Raul Zurita, one of Latin America's great living poets and one of Chile's most important voices against dictatorship, reads and discusses his poetry on campus.
His one-line poem in the Atacama Desert sand is more than three kilometers long.
One of Latin America's great living poets, Raúl Zurita of Chile, gave a reading and participated in a panel discussion about his work for about 80 people who packed into a small Royce Hall venue on April 23, 2009. Graduate students in literature and Spanish-language learners alike crowded doorway stairs and sat on the floor to hear a poet known since his Purgatorio (1979) as a potent voice raised against the military dictatorship of Augusto Pinochet.
For the recently opened UCLA Center for Argentina, Chile and the Southern Cone, directed by law professor Maximo Langer, this was the first major event with a Chilean focus. Zurita was introduced by the consul general of Chile in Los Angeles, José Manuel Lira, and by UCLA Professor of Spanish Verónica Cortínez, the event organizer.
Lira noted that, among other laurels, Zurita in 2000 won Chile's National Prize for Literature, previously awarded to Pablo Neruda, Gabriela Mistral and others. Cortínez, also a Chilean, discussed the insistently human poetry of Zurita, whose three-part cycle inspired by Dante has neither an "Inferno" nor a "Paradiso," and his poetic stance or attitude: "simple, modest and, for that very reason, ambitious."
The panel discussion led by Cortínez included UCLA doctoral candidate Paula Thorrington, who will submit a dissertation chapter on Zurita's poetry of the 1980s, and Professors Manfred Engelbert of the University of Göttingen, Germany, and Jacobo Sefamí of UC Irvine.
Zurita read to the audience from works published during the dictatorship and after 1990, including Anteparaíso (1982), Canto a su amor desaparecido (1985), INRI (2004), and Las ciudades de agua (2008).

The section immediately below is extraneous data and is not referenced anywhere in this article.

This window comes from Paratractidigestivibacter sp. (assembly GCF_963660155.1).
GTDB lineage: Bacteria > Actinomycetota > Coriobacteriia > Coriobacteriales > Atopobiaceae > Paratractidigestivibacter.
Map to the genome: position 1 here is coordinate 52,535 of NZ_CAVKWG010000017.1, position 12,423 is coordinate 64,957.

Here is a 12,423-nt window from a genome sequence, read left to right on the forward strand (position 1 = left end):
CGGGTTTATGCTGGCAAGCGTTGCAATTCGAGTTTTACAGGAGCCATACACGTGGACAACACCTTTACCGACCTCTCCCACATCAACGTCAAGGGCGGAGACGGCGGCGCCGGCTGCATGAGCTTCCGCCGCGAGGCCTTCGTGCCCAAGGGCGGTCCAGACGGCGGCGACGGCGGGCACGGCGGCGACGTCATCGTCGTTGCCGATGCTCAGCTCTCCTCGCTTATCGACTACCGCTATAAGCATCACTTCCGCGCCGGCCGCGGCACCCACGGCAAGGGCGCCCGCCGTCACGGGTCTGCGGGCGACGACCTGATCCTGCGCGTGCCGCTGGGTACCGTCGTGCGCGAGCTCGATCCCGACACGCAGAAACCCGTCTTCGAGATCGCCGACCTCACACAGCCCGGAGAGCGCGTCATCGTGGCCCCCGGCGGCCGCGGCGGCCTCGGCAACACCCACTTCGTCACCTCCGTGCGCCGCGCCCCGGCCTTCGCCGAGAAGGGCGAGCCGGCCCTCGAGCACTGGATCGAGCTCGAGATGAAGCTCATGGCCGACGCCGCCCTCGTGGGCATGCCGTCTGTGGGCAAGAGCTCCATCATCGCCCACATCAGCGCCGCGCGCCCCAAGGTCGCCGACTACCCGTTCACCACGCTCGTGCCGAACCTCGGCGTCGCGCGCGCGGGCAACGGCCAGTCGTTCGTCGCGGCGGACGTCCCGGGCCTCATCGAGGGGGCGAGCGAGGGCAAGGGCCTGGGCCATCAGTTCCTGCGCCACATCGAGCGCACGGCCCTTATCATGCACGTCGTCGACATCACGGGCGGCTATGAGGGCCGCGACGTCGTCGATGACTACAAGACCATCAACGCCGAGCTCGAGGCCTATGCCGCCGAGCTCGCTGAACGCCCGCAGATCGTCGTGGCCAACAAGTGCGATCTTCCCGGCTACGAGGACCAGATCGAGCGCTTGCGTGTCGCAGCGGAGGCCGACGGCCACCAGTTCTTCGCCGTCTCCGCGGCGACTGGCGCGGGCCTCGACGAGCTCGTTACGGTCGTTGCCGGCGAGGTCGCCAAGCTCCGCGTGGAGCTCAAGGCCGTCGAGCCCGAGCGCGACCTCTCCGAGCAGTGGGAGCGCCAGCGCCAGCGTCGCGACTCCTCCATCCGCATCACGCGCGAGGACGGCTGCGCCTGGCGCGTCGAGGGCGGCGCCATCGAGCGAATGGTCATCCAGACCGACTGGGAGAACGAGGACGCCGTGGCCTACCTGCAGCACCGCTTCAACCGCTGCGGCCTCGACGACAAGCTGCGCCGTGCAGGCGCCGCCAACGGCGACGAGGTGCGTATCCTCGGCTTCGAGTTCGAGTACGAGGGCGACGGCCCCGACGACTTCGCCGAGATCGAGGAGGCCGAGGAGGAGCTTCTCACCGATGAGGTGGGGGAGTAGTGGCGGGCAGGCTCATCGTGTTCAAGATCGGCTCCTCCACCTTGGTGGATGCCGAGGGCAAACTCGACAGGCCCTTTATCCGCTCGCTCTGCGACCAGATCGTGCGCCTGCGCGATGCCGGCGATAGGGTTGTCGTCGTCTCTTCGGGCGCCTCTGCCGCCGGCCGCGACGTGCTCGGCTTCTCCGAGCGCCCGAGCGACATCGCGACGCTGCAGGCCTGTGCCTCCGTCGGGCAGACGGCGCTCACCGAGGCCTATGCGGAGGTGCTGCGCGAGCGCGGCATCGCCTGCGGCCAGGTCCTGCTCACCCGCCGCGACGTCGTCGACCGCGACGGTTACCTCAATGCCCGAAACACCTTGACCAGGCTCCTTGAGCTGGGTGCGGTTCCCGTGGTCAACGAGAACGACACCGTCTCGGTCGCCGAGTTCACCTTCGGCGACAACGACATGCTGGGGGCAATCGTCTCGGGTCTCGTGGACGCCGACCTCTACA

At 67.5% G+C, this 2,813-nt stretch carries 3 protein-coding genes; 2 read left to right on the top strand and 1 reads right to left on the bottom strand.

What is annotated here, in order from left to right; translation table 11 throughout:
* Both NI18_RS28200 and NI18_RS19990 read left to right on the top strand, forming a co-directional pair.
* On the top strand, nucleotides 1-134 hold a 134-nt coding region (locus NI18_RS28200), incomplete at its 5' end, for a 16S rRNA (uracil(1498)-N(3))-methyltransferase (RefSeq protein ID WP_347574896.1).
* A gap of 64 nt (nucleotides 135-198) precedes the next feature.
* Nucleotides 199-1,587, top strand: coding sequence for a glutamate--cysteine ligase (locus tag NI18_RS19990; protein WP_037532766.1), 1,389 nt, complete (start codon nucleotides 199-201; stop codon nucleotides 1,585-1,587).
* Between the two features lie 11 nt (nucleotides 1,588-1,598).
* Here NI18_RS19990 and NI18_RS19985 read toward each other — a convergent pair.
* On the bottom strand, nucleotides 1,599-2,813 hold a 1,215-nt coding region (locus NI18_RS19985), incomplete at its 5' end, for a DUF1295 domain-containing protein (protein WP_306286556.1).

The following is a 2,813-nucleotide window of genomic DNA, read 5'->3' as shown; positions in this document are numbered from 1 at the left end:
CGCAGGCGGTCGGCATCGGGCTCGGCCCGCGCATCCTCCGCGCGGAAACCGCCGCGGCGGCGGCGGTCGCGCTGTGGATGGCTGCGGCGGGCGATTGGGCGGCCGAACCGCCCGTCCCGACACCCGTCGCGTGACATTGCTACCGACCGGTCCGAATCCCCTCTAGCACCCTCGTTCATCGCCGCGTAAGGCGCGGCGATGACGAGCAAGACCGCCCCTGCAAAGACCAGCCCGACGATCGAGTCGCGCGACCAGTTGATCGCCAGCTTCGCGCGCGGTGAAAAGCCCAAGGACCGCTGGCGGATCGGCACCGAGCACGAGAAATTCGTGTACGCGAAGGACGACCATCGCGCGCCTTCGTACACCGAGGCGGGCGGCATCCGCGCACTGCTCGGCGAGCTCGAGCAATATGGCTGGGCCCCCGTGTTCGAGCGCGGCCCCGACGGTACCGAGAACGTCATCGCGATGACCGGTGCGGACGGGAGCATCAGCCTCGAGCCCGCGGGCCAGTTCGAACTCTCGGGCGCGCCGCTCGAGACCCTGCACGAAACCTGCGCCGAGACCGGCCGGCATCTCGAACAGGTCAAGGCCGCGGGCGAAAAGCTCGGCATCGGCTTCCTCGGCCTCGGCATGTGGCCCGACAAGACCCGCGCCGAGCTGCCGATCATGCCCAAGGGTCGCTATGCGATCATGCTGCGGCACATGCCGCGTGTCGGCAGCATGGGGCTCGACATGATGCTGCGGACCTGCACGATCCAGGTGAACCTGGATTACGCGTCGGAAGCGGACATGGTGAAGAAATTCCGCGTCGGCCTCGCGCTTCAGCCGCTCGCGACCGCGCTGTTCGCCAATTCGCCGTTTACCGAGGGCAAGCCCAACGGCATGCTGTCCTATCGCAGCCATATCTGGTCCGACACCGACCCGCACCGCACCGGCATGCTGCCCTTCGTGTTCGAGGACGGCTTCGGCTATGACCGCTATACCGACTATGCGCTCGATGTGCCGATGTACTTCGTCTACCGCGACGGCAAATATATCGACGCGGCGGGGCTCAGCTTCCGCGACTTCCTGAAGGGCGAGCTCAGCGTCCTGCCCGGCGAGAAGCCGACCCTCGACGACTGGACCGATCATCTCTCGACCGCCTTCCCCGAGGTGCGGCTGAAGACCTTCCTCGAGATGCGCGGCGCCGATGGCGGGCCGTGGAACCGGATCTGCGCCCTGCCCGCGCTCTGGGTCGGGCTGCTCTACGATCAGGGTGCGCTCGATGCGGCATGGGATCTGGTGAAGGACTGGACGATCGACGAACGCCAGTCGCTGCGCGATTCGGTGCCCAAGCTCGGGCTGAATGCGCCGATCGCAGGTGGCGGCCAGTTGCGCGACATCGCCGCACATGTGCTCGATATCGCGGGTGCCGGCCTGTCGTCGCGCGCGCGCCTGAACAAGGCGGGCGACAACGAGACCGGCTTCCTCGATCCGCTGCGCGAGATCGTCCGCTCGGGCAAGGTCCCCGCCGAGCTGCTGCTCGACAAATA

He concluded with a fragment from the "Canto" or song for a disappeared love, an intensely emotional poem of grief and longing that brought sustained applause from the audience. Like other Chileans, Zurita was imprisoned and tortured under Pinochet and remembers copatriots "disappeared" by secret police.
One of the poetic strengths of Zurita that was pointed out by panelists and an audience member is his ability to work in distinct "layers" of poetry (Zurita's word, capas), for example its visual and auditory aspects. The readings were extraordinarily rhythmic. From a visual angle, Zurita has even been viewed as a "concrete" poet. Famously, he caused verses to be written in Spanish over New York City in skywriting contrails and also—as if for readers lodged in the sky—caused the line "Ni Pena Ni Miedo" to be bulldozed in the sands of the Atacama Desert, facing the Pacific Ocean ("Neither Pity Nor Fear"). The poem in the desert is more than three kilometers long and may be viewed using Google Earth (software installation required).
The visual aspect of poetry and the poetry we hear, Zurita said at the event, "have the same expressive value."